- Museum number
- Object: 茂林叠嶂圖; Maolin diezhang tu (Dense Forests and Layered Peaks)
Hanging scroll. Landscape. Ink and colour on silk.
- Production date
- 1951 (ca.)
Height: 185.50 centimetres (image)
Height: 254.50 centimetres (scroll including roller and hanging cord)
Width: 73.20 centimetres (image)
Width: 105.50 centimetres (scroll including roller)
- Curator's comments
Landscape, probably by Zhang Daqian (1899-1983), attributed to Juran
This landscape bears an attribution to the Buddhist priest Juran (fl. AD 960-80), one of the foremost masters of the Southern School of literati painting, as defined by Dong Qichang. The painting exemplifies the composition and style associated with Juran: the massive mountain is constructed of steep, evenly creviced, smooth slopes which are textured with 'hemp-fibre' brushstrokes and enlivened by ink dots. It closely resembles a late Ming or early Qing dynasty work in the Shanghai Museum also attributed to Juran (Xu Bangda, fig. 11).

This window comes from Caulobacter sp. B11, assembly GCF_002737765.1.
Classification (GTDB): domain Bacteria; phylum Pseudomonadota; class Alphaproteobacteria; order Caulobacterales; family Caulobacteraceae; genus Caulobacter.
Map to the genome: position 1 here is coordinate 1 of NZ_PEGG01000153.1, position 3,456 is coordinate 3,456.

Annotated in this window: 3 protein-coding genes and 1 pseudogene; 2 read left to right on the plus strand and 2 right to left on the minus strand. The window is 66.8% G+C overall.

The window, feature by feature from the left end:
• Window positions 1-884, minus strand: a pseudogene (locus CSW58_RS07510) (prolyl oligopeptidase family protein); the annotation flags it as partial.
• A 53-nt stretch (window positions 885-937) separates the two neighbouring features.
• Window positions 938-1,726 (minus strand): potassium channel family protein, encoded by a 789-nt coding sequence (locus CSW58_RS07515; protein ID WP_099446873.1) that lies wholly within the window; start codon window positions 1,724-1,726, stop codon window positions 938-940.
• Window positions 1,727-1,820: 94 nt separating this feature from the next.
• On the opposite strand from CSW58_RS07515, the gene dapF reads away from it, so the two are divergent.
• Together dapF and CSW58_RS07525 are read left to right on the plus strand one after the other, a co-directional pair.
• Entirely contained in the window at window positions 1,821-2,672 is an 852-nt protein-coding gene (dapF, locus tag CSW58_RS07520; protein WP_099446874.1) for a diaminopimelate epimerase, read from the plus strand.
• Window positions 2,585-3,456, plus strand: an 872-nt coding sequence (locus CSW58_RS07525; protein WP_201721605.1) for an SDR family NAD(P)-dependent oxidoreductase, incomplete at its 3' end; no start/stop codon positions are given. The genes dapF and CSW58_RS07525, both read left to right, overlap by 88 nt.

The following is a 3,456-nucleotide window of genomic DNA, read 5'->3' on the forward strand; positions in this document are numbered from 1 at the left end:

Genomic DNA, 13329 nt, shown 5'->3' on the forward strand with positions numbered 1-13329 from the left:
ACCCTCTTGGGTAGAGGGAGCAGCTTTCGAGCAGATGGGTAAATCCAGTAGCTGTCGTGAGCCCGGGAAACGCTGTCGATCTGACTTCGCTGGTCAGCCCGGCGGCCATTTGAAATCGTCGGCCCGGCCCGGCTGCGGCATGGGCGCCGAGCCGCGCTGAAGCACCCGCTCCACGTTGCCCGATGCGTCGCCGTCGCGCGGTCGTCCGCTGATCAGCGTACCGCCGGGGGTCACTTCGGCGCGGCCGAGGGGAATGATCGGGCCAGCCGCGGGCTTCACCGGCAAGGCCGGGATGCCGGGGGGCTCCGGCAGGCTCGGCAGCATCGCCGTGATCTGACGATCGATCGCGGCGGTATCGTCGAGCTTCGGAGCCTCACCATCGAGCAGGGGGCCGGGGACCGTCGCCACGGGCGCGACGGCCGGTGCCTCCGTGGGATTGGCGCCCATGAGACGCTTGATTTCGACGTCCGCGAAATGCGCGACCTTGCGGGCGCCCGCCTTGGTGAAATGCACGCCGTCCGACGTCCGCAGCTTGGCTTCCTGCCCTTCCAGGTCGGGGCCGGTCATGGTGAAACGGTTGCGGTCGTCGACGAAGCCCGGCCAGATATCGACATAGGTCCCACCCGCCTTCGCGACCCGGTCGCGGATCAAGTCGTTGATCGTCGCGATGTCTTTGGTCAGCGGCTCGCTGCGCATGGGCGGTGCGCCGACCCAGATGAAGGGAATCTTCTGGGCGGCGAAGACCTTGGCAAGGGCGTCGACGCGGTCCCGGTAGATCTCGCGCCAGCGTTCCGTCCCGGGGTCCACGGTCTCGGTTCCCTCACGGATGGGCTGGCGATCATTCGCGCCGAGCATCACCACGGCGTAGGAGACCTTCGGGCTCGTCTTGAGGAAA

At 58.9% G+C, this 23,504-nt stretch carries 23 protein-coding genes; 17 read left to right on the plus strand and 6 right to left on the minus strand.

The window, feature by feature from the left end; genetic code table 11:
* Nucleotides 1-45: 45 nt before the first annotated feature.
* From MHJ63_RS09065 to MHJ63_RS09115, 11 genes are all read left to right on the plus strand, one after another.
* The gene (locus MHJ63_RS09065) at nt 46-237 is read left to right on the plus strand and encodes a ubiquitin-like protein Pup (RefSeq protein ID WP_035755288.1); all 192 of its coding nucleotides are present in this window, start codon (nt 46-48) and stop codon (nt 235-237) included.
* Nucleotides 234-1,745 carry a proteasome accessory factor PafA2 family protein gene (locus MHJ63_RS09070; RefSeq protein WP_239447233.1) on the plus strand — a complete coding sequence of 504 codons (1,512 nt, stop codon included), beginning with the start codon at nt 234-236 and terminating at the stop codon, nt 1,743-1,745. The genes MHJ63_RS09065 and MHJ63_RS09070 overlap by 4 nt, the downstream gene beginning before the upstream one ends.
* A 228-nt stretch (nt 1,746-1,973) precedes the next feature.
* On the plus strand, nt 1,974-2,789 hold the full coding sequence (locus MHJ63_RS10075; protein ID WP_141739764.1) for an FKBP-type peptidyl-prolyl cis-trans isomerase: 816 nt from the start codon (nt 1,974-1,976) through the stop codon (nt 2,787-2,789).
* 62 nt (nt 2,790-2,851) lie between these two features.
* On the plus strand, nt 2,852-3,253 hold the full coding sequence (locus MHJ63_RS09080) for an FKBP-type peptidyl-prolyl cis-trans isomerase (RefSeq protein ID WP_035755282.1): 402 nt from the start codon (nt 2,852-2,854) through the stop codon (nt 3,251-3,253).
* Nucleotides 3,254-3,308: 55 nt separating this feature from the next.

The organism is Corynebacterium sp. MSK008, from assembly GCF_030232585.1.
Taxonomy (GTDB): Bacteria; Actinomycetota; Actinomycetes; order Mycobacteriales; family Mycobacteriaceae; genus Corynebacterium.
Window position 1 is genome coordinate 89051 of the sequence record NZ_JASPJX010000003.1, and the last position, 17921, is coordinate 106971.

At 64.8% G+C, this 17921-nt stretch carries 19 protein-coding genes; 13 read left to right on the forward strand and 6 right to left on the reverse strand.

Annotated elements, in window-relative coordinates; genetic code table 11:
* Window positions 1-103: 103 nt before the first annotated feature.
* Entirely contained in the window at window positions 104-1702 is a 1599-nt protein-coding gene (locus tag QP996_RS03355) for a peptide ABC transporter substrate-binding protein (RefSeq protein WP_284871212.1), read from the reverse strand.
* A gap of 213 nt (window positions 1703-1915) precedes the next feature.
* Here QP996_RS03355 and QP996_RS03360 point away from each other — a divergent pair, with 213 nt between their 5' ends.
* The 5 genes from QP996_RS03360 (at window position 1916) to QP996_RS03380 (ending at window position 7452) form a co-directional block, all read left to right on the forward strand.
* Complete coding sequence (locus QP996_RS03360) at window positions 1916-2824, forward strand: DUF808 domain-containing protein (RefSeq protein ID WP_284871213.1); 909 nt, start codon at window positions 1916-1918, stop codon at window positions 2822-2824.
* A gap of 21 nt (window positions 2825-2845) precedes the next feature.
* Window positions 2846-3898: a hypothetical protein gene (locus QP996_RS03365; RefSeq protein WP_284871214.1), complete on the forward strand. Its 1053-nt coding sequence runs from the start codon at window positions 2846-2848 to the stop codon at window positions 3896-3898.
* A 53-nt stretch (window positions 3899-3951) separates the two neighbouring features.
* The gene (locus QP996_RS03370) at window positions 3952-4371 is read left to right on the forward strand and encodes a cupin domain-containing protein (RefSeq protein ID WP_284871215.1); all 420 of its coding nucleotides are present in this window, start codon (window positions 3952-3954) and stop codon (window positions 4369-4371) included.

Literature: Xu Bangda, 'Connoisseurship in Chinese painting and calligraphy: some copies and forgeries', Orientations (March 1988), pp. 54-62.
Zhang’s forgery of a landscape by Juran entered the British Museum collection in 1961 through the dealer Jiang Eshi (1913-72). Thought to be a genuine work by Juran, Zhang later confessed to have forged the painting. The imitation is, in fact, based on the scroll, Myriad Ravines, Wind in the Pines (wanhuo songfeng), traditionally attributed to Juran in the collection of the Shanghai Museum. The strong light effects and the floating dots of vegetation on the hilltops in the manner of Shitao (ca. 1642-1707), rather than Juran, indicate that this work is a product of the twentieth century artist Zhang Daqian. Other forgeries after Song masters by Zhang Daqian, mostly acquired through the same dealer, are in the collections of the Museum of Fine Arts in Boston, the Honolulu Academy of Arts in Hawai’i and the Arthur M. Sackler Gallery in Wasington D.C.
Ironically, Yan Shengbo (b. ca.1910), the previous owner of this painting, had asked the connoisseur Zhang Daqian for an authentification. Trying to avoid suspicion, Zhang Daqian wrote on a separate sheet.
- Not on display
- Exhibition history
May-Sept 2012, BM Galleries 91, 'Modern Chinese Ink Painting'
- Acquisition date
- Registration number
- Additional IDs
Asia painting number: Ch.Ptg.Add.314 (Chinese Painting Additional Number)